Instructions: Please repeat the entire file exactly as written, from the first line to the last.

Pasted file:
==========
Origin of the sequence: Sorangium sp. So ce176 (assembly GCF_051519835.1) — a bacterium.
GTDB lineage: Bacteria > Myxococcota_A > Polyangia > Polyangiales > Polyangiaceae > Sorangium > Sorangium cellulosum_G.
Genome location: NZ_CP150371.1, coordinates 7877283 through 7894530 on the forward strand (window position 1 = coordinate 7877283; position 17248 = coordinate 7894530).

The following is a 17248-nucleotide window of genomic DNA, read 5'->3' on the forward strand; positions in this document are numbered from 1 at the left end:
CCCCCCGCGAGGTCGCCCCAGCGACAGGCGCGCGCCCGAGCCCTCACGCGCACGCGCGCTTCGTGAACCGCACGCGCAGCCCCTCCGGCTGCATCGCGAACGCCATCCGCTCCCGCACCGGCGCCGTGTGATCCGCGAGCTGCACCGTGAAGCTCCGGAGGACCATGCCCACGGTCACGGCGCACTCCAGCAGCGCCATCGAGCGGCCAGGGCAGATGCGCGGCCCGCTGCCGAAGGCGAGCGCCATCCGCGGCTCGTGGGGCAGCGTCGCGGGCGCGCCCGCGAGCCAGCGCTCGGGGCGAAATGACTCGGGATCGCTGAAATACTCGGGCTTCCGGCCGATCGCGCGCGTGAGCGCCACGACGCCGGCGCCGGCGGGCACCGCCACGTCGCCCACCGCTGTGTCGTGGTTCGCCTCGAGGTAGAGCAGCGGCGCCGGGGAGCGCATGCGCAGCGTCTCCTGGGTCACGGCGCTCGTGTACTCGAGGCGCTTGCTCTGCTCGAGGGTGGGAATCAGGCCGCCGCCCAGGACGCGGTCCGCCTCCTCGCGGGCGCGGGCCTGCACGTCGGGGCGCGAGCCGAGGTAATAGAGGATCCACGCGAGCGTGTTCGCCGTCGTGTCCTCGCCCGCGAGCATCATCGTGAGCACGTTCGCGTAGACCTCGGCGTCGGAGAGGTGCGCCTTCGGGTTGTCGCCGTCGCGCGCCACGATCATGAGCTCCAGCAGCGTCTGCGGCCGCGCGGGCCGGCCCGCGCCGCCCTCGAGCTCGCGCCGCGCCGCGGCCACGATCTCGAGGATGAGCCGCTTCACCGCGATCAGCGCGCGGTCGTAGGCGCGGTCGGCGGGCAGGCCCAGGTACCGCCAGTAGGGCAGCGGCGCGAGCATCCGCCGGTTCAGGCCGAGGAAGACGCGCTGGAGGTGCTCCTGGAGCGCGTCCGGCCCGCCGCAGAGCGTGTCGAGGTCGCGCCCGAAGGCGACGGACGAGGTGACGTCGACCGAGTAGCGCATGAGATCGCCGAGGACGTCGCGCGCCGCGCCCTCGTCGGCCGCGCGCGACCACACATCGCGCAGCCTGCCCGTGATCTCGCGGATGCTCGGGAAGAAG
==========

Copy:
Origin of the sequence: Sorangium sp. So ce176 (assembly GCF_051519835.1) — a bacterium.
GTDB lineage: Bacteria > Myxococcota_A > Polyangia > Polyangiales > Polyangiaceae > Sorangium > Sorangium cellulosum_G.
Genome location: NZ_CP150371.1, coordinates 7877283 through 7894530 on the forward strand (window position 1 = coordinate 7877283; position 17248 = coordinate 7894530).

The following is a 17248-nucleotide window of genomic DNA, read 5'->3' on the forward strand; positions in this document are numbered from 1 at the left end:
CCCCCCGCGAGGTCGCCCCAGCGACAGGCGCGCGCCCGAGCCCTCACGCGCACGCGCGCTTCGTGAACCGCACGCGCAGCCCCTCCGGCTGCATCGCGAACGCCATCCGCTCCCGCACCGGCGCCGTGTGATCCGCGAGCTGCACCGTGAAGCTCCGGAGGACCATGCCCACGGTCACGGCGCACTCCAGCAGCGCCATCGAGCGGCCAGGGCAGATGCGCGGCCCGCTGCCGAAGGCGAGCGCCATCCGCGGCTCGTGGGGCAGCGTCGCGGGCGCGCCCGCGAGCCAGCGCTCGGGGCGAAATGACTCGGGATCGCTGAAATACTCGGGCTTCCGGCCGATCGCGCGCGTGAGCGCCACGACGCCGGCGCCGGCGGGCACCGCCACGTCGCCCACCGCTGTGTCGTGGTTCGCCTCGAGGTAGAGCAGCGGCGCCGGGGAGCGCATGCGCAGCGTCTCCTGGGTCACGGCGCTCGTGTACTCGAGGCGCTTGCTCTGCTCGAGGGTGGGAATCAGGCCGCCGCCCAGGACGCGGTCCGCCTCCTCGCGGGCGCGGGCCTGCACGTCGGGGCGCGAGCCGAGGTAATAGAGGATCCACGCGAGCGTGTTCGCCGTCGTGTCCTCGCCCGCGAGCATCATCGTGAGCACGTTCGCGTAGACCTCGGCGTCGGAGAGGTGCGCCTTCGGGTTGTCGCCGTCGCGCGCCACGATCATGAGCTCCAGCAGCGTCTGCGGCCGCGCGGGCCGGCCCGCGCCGCCCTCGAGCTCGCGCCGCGCCGCGGCCACGATCTCGAGGATGAGCCGCTTCACCGCGATCAGCGCGCGGTCGTAGGCGCGGTCGGCGGGCAGGCCCAGGTACCGCCAGTAGGGCAGCGGCGCGAGCATCCGCCGGTTCAGGCCGAGGAAGACGCGCTGGAGGTGCTCCTGGAGCGCGTCCGGCCCGCCGCAGAGCGTGTCGAGGTCGCGCCCGAAGGCGACGGACGAGGTGACGTCGACCGAGTAGCGCATGAGATCGCCGAGGACGTCGCGCGCCGCGCCCTCGTCGGCCGCGCGCGACCACACATCGCGCAGCCTGCCCGTGATCTCGCGGATGCTCGGGAAGAAG